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Details of Grant 

EPSRC Reference: EP/R041431/1
Principal Investigator: Polydorides, Dr N
Other Investigators:
Researcher Co-Investigators:
Project Partners:
Department: Sch of Engineering
Organisation: University of Edinburgh
Scheme: Standard Research - NR1
Starts: 01 April 2018 Ends: 31 August 2020 Value (£): 229,923
EPSRC Research Topic Classifications:
Algebra & Geometry
EPSRC Industrial Sector Classifications:
Related Grants:
Panel History:  
Summary on Grant Application Form
The scope:

Modern engineering relies on data and models to broaden our understanding of complex systems, devices and processes, through predictive and diagnostic analytics. Examples of this include fluid dynamic simulations for energy conversion, electromagnetic models in geophysical and environmental monitoring, mechanics in design of resilient infrastructures, acoustic and X-ray models for non-destructive testing and optical models in biomedical imaging. Traditionally, numerical computing has been at the forefront of engineering, however its embedding within the engineering process is still hindered by the complexity associated with realistic data models. Currently, process analytics, operate either off-line, on high performance computing infrastructure for accurate simulations and sophisticated data processing algorithms, or in real-time

based on oversimplified problem specifications that yield some crude imperative information.

The challenge:

To empower data centric engineering in manufacturing and quality assurance processes with real-time, accurate modelling and data processing we take on the challenge of real-time, large-scale computing, by replacing the conventional way we perform algebraic computations with a more efficient randomised scheme. In the context of basic solution of linear equations for example, this approach randomly selects a small fraction of the elements in the matrices and the vectors involved, radically reducing the computational effort and time. What's more impressive than this, is that when optimally sampled, this computational efficiency is also complemented by a very small solution error, and thus by investigating ways that we can compute these optimal sampling distributions we can achieve massive computational savings, ultimately providing the productive sectors of the economy with an affordable solution for real-time modelling and data processing, without compromising the quality and accuracy of the sought information.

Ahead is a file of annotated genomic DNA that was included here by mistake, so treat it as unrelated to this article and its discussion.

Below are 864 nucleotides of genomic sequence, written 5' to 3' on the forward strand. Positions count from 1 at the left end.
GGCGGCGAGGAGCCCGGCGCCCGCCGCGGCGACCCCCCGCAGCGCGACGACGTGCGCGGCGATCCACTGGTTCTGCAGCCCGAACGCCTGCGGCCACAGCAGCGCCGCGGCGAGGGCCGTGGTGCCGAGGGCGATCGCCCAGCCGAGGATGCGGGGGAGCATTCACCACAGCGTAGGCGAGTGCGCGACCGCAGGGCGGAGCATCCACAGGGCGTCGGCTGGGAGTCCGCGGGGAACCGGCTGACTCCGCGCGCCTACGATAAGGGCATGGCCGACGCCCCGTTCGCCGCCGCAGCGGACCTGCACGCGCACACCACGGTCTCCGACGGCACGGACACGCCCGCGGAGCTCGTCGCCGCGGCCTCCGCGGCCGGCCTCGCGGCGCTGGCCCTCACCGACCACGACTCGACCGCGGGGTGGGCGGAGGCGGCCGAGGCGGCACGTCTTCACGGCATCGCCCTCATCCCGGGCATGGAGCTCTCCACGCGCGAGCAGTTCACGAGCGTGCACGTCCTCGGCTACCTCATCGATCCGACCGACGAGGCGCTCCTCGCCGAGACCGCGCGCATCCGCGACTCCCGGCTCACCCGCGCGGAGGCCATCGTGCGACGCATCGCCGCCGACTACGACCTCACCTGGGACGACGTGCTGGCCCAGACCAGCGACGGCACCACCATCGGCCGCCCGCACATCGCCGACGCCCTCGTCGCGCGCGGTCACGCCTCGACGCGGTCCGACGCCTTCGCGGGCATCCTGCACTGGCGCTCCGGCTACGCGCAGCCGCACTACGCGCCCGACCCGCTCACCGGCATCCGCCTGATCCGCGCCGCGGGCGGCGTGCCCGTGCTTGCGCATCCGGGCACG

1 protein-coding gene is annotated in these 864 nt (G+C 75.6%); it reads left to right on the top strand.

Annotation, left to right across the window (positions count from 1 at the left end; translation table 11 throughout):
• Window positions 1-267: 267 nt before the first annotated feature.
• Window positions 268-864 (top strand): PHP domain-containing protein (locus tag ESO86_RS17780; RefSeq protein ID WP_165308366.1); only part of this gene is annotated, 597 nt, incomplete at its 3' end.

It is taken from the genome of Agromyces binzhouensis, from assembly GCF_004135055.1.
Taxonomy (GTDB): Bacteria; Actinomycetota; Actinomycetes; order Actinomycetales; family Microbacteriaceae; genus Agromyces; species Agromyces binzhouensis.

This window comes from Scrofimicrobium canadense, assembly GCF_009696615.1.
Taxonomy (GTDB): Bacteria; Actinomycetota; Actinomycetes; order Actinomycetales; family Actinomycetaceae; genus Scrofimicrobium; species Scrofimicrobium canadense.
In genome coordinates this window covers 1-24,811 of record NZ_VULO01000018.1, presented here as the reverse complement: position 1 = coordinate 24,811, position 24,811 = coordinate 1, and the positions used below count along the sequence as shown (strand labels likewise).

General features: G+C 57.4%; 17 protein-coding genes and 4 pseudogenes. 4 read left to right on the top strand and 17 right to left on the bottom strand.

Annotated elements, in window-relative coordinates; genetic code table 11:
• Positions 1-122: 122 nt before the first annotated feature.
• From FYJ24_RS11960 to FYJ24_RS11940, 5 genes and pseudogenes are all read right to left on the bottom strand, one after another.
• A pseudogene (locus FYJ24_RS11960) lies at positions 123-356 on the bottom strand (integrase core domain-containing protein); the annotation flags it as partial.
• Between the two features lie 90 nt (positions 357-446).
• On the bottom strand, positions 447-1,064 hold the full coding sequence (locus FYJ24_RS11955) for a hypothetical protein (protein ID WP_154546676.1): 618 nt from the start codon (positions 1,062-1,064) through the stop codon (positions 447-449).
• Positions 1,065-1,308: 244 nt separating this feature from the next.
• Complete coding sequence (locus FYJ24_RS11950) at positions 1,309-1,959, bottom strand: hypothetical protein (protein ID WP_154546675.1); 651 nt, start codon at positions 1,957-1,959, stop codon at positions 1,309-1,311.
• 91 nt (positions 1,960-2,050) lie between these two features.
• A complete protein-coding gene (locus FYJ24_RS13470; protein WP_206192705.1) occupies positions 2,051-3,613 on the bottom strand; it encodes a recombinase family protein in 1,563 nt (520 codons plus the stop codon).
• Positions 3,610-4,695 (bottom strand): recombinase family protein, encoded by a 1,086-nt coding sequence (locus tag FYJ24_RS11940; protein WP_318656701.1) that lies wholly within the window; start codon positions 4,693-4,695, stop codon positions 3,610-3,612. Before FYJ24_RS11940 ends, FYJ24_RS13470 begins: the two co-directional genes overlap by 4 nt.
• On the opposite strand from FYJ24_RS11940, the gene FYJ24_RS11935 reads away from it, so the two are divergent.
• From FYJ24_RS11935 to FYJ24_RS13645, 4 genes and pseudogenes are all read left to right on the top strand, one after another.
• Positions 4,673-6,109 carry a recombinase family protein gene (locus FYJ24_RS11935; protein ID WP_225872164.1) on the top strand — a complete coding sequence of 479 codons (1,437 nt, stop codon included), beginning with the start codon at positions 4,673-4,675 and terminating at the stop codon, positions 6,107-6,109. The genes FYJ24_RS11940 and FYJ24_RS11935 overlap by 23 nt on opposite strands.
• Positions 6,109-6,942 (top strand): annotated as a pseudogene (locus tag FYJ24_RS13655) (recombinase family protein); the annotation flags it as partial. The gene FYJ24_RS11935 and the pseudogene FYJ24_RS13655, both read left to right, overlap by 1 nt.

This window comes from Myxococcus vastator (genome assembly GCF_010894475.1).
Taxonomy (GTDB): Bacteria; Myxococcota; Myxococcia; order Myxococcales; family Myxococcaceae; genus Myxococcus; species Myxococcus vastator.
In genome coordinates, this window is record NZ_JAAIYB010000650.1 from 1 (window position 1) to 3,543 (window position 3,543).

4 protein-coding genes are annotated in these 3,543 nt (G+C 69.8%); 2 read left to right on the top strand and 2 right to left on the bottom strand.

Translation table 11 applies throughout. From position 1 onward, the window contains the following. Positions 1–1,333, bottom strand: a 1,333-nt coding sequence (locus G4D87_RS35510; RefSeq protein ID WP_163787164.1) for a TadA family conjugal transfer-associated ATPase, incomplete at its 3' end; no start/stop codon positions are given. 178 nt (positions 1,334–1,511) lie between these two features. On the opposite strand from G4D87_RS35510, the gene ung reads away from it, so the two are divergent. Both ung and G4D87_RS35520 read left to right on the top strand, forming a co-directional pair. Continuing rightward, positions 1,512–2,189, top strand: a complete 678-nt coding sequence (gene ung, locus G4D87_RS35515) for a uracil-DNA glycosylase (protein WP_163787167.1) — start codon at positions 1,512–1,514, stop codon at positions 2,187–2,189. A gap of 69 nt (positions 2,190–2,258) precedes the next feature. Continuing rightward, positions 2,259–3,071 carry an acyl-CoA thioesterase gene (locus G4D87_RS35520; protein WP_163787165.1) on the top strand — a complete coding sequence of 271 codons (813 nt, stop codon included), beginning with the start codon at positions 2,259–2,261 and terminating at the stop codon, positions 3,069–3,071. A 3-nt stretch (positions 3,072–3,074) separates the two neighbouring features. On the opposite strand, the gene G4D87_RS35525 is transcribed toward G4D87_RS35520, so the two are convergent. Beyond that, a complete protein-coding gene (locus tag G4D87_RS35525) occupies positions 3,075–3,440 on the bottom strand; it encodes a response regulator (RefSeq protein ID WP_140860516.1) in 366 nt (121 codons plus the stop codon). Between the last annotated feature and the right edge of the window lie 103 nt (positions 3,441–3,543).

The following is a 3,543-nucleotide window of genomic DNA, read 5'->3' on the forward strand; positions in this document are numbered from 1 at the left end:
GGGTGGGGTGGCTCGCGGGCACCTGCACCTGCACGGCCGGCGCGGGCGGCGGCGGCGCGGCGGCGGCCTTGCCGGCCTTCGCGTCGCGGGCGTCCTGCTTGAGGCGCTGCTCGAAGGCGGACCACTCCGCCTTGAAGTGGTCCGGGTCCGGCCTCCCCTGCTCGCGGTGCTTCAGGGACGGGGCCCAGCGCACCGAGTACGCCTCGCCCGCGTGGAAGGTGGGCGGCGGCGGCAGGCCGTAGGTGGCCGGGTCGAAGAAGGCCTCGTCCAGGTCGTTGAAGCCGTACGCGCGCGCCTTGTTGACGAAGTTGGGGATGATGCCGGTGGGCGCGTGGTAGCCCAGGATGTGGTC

Main objectives:

The main objective of this project is to develop a new form of the popular finite element method by incorporating algorithms for randomised linear algebra. Through theory, analysis and computation we seek to prove a concept of randomised finite element method for simulating diffusion processes and solving the associated inverse data-fitting problems by investigating how the respective optimal sampling distributions can be computed and sampled in an efficient way.

Why does it matter?

The success of this project will make a measurable contribution on making accurate, high-dimensional computing portable and affordable to the broad engineering and manufacturing sector, allowing for real-time process monitoring and control even where high performance computing infrastructure is not available.

What difference will it achieve?

Our novel framework of data analytics aims to provide prompt and accurate insights into complex and dynamic data and models. In a manufacturing process this will lead to a rise in productivity, monitoring quality of services and products, as well as reduction of operational costs and waste. We also foresee that these advances will find application in the broader engineering sector as well as having an impact health informatics to enable simultaneous imaging and therapy for cancer patients and national security in being able to detect and screen in real time against threads.
Key Findings
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